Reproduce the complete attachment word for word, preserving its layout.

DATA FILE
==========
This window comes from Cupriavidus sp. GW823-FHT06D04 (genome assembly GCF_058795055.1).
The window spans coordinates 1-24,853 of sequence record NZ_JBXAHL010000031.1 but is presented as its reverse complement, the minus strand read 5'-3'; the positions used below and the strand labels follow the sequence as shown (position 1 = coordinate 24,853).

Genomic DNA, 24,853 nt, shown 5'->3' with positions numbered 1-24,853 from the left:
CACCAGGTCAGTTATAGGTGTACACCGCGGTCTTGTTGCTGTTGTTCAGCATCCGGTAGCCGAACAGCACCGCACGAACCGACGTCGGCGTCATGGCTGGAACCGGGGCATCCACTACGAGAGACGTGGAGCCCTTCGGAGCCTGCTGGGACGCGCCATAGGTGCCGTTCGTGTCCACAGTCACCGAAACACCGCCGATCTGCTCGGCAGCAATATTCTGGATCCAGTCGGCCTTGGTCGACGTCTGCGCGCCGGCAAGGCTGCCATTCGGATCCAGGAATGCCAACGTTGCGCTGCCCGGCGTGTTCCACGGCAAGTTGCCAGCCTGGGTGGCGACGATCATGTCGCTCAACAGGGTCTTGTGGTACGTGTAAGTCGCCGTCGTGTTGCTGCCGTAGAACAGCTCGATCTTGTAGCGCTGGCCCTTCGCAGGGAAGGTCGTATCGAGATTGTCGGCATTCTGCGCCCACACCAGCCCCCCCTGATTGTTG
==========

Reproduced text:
This window comes from Cupriavidus sp. GW823-FHT06D04 (genome assembly GCF_058795055.1).
The window spans coordinates 1-24,853 of sequence record NZ_JBXAHL010000031.1 but is presented as its reverse complement, the minus strand read 5'-3'; the positions used below and the strand labels follow the sequence as shown (position 1 = coordinate 24,853).

Genomic DNA, 24,853 nt, shown 5'->3' with positions numbered 1-24,853 from the left:
CACCAGGTCAGTTATAGGTGTACACCGCGGTCTTGTTGCTGTTGTTCAGCATCCGGTAGCCGAACAGCACCGCACGAACCGACGTCGGCGTCATGGCTGGAACCGGGGCATCCACTACGAGAGACGTGGAGCCCTTCGGAGCCTGCTGGGACGCGCCATAGGTGCCGTTCGTGTCCACAGTCACCGAAACACCGCCGATCTGCTCGGCAGCAATATTCTGGATCCAGTCGGCCTTGGTCGACGTCTGCGCGCCGGCAAGGCTGCCATTCGGATCCAGGAATGCCAACGTTGCGCTGCCCGGCGTGTTCCACGGCAAGTTGCCAGCCTGGGTGGCGACGATCATGTCGCTCAACAGGGTCTTGTGGTACGTGTAAGTCGCCGTCGTGTTGCTGCCGTAGAACAGCTCGATCTTGTAGCGCTGGCCCTTCGCAGGGAAGGTCGTATCGAGATTGTCGGCATTCTGCGCCCACACCAGCCCCCCCTGATTGTTG